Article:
The foregoing description of the preferred embodiment of the present invention is for purposes of explanation and illustration. It will be apparent to those skilled in the art that modifications and changes may be made to the invention as described without departing from its scope and spirit. For instance, changes may be made to the format of video and/or teletext data utilized by the invention, to the program or assembly language utilized by either or both processors or to various components or circuits utilized in the invention. Similarly, various components, circuits and concommitant assembly language of programs may be substituted or added without departing from the scope and spirit of the present invention, including, for instance, substitution of processors and other components having 16 bit capacity, or components having larger memory capacity, or alternative components such as amplifiers and character generators.

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Classifications
U.S. Classification348/461, 348/E07.06, 348/484, 348/E07.033, 348/476, 348/467, 348/E07.037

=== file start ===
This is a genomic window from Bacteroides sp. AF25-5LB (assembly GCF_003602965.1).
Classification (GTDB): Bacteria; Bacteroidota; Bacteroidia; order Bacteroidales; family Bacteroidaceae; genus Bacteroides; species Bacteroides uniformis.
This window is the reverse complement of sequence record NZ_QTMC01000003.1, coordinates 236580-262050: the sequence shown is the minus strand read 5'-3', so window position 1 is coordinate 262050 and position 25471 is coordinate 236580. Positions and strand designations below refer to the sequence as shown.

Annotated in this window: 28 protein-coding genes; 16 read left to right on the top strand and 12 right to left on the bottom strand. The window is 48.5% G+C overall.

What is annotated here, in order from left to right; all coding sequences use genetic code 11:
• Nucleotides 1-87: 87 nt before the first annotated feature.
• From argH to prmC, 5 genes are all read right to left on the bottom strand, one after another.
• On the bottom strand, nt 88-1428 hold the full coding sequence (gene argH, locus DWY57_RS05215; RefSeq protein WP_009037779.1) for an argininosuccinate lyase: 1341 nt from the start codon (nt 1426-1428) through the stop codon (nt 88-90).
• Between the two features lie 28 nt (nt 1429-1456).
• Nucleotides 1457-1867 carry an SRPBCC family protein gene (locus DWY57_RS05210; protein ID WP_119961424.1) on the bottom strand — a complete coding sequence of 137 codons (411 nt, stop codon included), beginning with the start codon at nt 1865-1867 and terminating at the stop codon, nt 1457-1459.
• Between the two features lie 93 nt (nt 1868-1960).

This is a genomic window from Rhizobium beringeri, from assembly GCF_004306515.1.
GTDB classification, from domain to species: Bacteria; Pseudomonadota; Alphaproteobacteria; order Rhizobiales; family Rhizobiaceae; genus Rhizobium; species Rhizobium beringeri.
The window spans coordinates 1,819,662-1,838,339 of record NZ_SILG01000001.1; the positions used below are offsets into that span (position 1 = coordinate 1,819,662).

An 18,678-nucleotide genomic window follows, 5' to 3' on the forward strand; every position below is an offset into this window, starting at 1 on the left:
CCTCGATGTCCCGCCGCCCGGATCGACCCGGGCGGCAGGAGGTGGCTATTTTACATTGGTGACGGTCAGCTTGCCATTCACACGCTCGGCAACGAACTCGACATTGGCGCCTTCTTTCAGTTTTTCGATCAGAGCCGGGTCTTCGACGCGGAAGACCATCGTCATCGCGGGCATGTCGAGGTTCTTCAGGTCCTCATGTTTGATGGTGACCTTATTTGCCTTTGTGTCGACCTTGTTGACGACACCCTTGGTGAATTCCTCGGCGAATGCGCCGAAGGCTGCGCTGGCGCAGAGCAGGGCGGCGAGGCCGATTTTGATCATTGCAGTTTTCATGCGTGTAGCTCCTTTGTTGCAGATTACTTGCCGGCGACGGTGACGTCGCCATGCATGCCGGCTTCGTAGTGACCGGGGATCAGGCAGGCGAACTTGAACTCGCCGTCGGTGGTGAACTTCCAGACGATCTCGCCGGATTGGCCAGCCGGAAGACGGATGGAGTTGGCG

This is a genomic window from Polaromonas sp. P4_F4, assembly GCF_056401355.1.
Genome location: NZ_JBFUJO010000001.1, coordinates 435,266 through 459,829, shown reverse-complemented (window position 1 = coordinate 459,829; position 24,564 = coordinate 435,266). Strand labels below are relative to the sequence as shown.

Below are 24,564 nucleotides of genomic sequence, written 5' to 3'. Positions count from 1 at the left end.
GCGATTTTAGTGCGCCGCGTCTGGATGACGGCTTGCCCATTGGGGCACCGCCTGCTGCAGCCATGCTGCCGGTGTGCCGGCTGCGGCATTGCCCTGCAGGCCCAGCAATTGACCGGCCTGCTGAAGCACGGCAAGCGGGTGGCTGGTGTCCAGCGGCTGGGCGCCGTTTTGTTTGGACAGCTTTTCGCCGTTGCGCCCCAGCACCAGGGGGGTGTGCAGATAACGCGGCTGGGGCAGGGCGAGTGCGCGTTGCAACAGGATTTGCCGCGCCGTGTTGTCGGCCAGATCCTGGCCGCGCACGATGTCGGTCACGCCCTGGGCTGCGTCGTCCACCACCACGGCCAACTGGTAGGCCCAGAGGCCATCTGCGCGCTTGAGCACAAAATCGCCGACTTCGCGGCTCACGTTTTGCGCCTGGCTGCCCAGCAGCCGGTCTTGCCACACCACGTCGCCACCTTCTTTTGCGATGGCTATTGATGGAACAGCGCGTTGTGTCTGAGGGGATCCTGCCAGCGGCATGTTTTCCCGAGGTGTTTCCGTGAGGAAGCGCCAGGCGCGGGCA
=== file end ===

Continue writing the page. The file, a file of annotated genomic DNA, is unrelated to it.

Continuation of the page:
International ClassificationH04N7/16, H04N7/088
Cooperative ClassificationH04N7/0882, H04N7/162, H04N7/0888
European ClassificationH04N7/088S, H04N7/088B, H04N7/16E
Legal Events
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Jan 26, 2011ASAssignment
Owner name: THE WEATHER CHANNEL, LLC, GEORGIA
Free format text: MERGER;ASSIGNOR:THE WEATHER CHANNEL, INC.;REEL/FRAME:025700/0623
Effective date: 20101231
Aug 13, 1999FPAYFee payment
Year of fee payment: 12
Apr 24, 1995FPAYFee payment
Year of fee payment: 8
Apr 23, 1991FPAYFee payment
Year of fee payment: 4
May 2, 1983ASAssignment
Owner name: WEATHER CHANNEL, INC., 150 W. BRAMBLETON AVE., NOR
Free format text: ASSIGNMENT OF ASSIGNORS INTEREST.;ASSIGNORS:GALUMBECK, ALAN D.;HALES, PRYCE N.;FETTERS, DUANE I.;AND OTHERS;REEL/FRAME:004141/0494;SIGNING DATES FROM 19830418 TO 19830420